Man believed to be a witness in Newcastle political killing case gunned down


DURBAN, May 13 – A man believed to be a witness in the murder case against Newcastle mayor Dr Ntuthuko Mahlaba was gunned down in Newcastle on Sunday.

The African News Agency (ANA) has learned that a second man, possibly a bystander, was shot and killed in the crossfire on Sunday afternoon outside the intended target’s business premises.

The murdered witness was allegedly a former African National Congress (ANC) treasurer in the eMalahleni region.

The names of both victims are known to ANA.

Police minister Bheki Cele’s spokesperson Reneilwe Serero told ANA on Monday that while she could confirm a murder had taken place, she could not yet confirm that the victim was a witness in the case against the mayor.

“I can’t confirm that for now. The team is working very hard to link [the victim] and verify the details of the deceased. For now, we as the SAPS (South African Police Service) can’t say for sure,” Serero said, committing to provide further details later.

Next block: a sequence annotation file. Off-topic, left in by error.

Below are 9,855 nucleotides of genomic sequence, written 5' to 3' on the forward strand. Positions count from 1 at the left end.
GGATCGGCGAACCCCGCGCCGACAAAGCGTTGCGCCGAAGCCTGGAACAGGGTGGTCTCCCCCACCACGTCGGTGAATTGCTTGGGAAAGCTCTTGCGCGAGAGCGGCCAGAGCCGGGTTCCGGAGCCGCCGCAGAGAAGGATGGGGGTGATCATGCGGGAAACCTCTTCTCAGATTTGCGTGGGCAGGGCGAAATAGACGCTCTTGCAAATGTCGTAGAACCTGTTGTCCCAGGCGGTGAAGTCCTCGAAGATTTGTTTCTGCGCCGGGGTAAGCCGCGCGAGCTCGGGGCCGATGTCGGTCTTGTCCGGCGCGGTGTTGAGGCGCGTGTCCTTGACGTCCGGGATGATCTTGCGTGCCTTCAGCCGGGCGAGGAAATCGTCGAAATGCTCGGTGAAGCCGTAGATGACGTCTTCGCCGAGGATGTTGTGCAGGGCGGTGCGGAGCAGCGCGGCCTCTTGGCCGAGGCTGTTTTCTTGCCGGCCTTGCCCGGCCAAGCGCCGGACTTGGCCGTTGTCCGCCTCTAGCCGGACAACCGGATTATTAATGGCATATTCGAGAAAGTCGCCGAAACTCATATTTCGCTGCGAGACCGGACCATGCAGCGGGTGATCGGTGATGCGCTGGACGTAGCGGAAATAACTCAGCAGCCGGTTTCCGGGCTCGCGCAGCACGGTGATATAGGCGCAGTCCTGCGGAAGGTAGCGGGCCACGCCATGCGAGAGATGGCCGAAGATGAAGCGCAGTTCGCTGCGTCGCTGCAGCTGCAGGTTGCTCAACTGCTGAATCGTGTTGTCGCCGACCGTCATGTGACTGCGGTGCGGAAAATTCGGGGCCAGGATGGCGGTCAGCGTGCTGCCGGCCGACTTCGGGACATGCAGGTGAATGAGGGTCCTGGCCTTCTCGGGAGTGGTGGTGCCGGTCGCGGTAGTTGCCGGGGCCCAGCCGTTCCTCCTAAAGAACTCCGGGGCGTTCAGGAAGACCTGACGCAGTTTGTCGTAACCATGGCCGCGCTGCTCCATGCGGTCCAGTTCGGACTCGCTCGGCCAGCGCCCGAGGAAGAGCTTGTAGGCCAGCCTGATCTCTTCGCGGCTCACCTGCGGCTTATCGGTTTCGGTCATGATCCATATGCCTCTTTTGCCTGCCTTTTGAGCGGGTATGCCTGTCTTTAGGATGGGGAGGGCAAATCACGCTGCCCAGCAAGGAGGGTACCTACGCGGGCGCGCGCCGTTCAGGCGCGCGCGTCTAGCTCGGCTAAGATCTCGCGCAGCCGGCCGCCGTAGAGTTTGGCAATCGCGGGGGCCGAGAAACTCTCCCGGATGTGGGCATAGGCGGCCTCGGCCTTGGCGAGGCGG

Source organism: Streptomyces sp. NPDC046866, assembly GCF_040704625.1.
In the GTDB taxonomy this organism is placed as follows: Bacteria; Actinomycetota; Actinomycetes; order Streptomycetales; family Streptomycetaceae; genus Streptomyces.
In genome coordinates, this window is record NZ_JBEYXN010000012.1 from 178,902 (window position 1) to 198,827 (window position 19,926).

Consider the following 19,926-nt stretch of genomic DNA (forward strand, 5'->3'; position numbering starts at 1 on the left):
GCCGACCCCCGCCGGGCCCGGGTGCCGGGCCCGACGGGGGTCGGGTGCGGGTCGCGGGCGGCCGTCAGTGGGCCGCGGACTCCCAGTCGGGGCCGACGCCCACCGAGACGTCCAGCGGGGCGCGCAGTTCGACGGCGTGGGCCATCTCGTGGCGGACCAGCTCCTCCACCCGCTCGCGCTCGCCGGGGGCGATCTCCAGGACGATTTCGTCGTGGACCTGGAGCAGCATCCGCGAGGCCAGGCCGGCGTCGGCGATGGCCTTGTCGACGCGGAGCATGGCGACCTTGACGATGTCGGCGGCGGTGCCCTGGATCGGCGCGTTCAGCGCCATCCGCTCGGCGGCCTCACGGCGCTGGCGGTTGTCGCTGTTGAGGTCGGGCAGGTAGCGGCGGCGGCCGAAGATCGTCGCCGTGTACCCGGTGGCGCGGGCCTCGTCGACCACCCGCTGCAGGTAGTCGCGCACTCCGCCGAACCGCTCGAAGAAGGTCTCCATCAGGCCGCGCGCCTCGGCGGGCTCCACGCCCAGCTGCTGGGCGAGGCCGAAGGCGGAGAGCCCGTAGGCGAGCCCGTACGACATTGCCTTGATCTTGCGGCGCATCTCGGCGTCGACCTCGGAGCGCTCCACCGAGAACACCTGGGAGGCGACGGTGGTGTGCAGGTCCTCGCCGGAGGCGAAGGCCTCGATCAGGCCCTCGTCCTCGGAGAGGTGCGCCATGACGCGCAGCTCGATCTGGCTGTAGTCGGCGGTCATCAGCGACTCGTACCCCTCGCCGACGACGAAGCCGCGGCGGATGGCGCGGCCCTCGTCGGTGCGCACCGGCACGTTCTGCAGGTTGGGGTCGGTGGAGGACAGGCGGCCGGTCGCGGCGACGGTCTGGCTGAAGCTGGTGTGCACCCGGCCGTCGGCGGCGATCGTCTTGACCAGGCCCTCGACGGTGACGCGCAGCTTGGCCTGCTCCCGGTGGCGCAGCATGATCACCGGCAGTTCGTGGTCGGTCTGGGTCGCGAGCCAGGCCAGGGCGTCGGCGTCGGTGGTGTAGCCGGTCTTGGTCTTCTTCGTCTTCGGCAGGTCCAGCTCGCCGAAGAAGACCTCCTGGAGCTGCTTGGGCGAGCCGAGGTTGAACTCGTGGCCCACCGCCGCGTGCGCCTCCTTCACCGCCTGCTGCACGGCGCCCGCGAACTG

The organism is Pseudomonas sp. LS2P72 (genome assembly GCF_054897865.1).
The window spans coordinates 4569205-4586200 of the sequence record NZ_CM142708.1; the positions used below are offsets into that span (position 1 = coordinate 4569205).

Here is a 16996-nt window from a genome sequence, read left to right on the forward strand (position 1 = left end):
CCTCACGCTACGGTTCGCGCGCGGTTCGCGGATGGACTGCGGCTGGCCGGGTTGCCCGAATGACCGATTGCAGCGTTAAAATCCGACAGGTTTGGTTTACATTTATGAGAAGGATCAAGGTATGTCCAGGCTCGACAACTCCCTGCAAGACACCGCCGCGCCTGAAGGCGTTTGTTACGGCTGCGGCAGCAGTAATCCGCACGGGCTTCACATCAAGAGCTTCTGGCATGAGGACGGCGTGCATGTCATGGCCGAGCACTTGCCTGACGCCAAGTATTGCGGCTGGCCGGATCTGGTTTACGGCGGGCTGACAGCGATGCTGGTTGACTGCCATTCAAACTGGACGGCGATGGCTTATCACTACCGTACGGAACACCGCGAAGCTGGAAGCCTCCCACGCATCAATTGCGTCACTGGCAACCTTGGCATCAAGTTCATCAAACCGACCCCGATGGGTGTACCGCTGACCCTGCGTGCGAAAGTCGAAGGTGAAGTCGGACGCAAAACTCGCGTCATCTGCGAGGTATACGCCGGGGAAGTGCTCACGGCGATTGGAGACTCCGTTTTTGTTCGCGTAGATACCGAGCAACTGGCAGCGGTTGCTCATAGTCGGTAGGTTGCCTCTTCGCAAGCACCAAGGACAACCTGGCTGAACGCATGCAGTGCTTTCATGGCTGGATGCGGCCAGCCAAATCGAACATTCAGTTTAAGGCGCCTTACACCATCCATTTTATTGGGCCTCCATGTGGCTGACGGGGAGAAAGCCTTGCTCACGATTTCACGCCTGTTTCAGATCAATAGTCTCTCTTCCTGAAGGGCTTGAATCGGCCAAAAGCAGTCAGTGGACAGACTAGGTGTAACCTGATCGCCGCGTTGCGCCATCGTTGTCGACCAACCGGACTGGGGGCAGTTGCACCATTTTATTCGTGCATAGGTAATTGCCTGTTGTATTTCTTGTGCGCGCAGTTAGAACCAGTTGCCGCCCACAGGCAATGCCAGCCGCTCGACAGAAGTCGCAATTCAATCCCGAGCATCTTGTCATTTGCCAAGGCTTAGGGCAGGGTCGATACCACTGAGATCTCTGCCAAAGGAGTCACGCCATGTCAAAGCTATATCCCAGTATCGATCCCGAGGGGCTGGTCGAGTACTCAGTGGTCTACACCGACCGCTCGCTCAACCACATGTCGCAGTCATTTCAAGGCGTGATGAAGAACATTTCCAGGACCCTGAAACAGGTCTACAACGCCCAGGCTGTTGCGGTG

Dr Mahlaba was arrested at the Newcastle municipal offices in March for his alleged role in the 2016 assassination of Wandile Ngobeni, an ANC Youth League (ANCYL) leader in eMalahleni.

Mahlaba, a general practitioner faces charges of murder, attempted murder and conspiracy to commit the acts.

The mayor, who was sworn in on March 1 following the resignation of advocate Makhosini Nkosi in mid-January, has vehemently denied any of the charges and was released on R20 000 bail in April.

Twenty-eight-year-old Ngobeni was shot dead at Ikasi Lounge in Madadeni as he socialised with a group of friends.

Eyewitnesses who spoke to ANA at the time of the incident said two men entered the restaurant and opened fire, killing Ngobeni and wounding ANCYL regional secretary Mafika Mndebele.

Barely two months after Ngobeni was murdered, eMalahleni ward 6 candidate-councillor Thembi Mbongwa, 35, was shot dead at her home in front of her husband and children.

The year 2016 was particularly brutal for political killings in KwaZulu-Natal, prompting premier Willies Mchunu to establish the Moerane Commission of Inquiry tasked with investigating the underlying causes.

Moerane’s report found that political killings were mostly at a local level and mainly involved councillors, potential councillors and branch leaders of political organisations. 
Greed  – particularly a desire for access to lucrative tenders – appeared to be the overwhelming motive.

In August 2018, police minister Cele expanded and upgraded the task team investigating political killings in KZN, adding seasoned detectives from KZN as well as the Gauteng, Mpumalanga, Eastern Cape and Western Cape provinces.

– African News Agency (ANA)